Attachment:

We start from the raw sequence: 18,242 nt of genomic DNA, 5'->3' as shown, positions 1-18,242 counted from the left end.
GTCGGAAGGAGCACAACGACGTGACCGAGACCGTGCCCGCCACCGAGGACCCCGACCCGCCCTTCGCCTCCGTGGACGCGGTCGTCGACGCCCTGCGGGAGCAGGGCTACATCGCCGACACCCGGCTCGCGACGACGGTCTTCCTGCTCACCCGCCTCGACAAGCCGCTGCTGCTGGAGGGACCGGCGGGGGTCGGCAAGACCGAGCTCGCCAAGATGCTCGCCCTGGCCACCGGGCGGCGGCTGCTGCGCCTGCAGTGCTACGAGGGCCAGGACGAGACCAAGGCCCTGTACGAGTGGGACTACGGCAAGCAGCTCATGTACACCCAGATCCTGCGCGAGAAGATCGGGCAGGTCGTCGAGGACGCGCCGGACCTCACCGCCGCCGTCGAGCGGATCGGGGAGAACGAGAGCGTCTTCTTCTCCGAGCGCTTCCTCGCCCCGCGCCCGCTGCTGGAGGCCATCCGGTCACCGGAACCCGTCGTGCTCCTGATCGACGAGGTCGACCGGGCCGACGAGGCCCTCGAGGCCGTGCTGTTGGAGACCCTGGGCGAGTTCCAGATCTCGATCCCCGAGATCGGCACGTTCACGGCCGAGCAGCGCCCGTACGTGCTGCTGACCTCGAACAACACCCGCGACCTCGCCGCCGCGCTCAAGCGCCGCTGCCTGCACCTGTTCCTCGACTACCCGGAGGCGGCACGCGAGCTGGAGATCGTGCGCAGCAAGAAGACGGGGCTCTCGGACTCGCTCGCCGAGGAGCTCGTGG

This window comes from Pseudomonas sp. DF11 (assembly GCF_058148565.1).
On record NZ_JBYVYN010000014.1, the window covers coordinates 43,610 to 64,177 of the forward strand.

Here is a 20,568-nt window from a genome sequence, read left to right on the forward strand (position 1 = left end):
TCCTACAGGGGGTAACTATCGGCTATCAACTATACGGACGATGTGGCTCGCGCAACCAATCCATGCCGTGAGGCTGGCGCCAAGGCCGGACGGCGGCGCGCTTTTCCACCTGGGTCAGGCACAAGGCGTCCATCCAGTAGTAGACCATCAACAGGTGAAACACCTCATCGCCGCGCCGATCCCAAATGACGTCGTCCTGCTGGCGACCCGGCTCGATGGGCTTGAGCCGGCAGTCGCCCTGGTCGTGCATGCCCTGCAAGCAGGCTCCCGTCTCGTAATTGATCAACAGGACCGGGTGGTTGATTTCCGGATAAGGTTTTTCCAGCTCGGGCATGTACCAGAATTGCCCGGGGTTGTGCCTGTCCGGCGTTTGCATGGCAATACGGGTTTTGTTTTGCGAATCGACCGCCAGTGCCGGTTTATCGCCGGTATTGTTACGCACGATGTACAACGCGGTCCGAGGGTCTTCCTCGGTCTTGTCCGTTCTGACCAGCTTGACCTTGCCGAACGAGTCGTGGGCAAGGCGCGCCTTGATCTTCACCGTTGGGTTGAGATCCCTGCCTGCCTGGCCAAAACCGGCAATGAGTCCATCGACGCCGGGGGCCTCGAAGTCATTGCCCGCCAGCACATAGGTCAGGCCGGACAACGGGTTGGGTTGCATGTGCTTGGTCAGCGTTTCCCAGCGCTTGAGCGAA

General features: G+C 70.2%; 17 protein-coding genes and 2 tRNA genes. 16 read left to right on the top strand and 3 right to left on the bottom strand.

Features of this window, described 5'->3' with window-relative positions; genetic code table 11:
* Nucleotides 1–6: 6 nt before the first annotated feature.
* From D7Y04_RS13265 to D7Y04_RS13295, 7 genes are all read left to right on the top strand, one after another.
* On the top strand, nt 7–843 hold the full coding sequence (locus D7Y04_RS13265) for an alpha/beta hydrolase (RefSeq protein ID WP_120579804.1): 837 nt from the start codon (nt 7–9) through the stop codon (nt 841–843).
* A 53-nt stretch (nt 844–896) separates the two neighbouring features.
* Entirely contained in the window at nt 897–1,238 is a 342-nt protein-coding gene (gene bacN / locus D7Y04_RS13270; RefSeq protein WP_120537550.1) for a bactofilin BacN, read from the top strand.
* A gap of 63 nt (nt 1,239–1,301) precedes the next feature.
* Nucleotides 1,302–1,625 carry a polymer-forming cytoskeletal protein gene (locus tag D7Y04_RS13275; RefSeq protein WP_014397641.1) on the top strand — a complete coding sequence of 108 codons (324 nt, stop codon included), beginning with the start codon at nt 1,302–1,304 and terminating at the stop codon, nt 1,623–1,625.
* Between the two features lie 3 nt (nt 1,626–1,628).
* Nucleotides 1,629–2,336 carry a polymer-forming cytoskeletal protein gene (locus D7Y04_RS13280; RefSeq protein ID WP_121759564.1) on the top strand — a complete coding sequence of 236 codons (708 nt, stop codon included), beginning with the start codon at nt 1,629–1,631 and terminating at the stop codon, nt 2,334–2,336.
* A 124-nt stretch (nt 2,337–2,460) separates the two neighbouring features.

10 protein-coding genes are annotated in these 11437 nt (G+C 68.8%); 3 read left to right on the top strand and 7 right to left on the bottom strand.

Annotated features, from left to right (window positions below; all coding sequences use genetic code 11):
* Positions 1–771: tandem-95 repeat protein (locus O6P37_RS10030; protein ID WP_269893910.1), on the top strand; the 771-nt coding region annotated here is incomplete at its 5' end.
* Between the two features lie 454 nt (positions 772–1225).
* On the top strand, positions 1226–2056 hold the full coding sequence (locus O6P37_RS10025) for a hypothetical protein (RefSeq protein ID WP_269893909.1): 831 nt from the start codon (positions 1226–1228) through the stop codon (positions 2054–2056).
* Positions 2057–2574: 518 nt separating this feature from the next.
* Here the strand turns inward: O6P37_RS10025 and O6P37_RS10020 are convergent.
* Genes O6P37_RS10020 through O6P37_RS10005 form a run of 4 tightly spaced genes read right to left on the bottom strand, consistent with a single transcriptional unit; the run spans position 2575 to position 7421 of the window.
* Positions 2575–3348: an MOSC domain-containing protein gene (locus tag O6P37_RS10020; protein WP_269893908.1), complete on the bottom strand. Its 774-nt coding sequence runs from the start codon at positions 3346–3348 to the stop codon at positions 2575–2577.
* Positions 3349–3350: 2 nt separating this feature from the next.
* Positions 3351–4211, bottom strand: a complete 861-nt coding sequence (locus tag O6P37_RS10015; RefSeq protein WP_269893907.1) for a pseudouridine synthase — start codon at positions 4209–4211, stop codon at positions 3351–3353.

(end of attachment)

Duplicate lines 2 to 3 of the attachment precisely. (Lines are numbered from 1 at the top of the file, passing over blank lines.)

GTCGGAAGGAGCACAACGACGTGACCGAGACCGTGCCCGCCACCGAGGACCCCGACCCGCCCTTCGCCTCCGTGGACGCGGTCGTCGACGCCCTGCGGGAGCAGGGCTACATCGCCGACACCCGGCTCGCGACGACGGTCTTCCTGCTCACCCGCCTCGACAAGCCGCTGCTGCTGGAGGGACCGGCGGGGGTCGGCAAGACCGAGCTCGCCAAGATGCTCGCCCTGGCCACCGGGCGGCGGCTGCTGCGCCTGCAGTGCTACGAGGGCCAGGACGAGACCAAGGCCCTGTACGAGTGGGACTACGGCAAGCAGCTCATGTACACCCAGATCCTGCGCGAGAAGATCGGGCAGGTCGTCGAGGACGCGCCGGACCTCACCGCCGCCGTCGAGCGGATCGGGGAGAACGAGAGCGTCTTCTTCTCCGAGCGCTTCCTCGCCCCGCGCCCGCTGCTGGAGGCCATCCGGTCACCGGAACCCGTCGTGCTCCTGATCGACGAGGTCGACCGGGCCGACGAGGCCCTCGAGGCCGTGCTGTTGGAGACCCTGGGCGAGTTCCAGATCTCGATCCCCGAGATCGGCACGTTCACGGCCGAGCAGCGCCCGTACGTGCTGCTGACCTCGAACAACACCCGCGACCTCGCCGCCGCGCTCAAGCGCCGCTGCCTGCACCTGTTCCTCGACTACCCGGAGGCGGCACGCGAGCTGGAGATCGTGCGCAGCAAGAAGACGGGGCTCTCGGACTCGCTCGCCGAGGAGCTCGTGG

This window comes from Pseudomonas sp. DF11 (assembly GCF_058148565.1).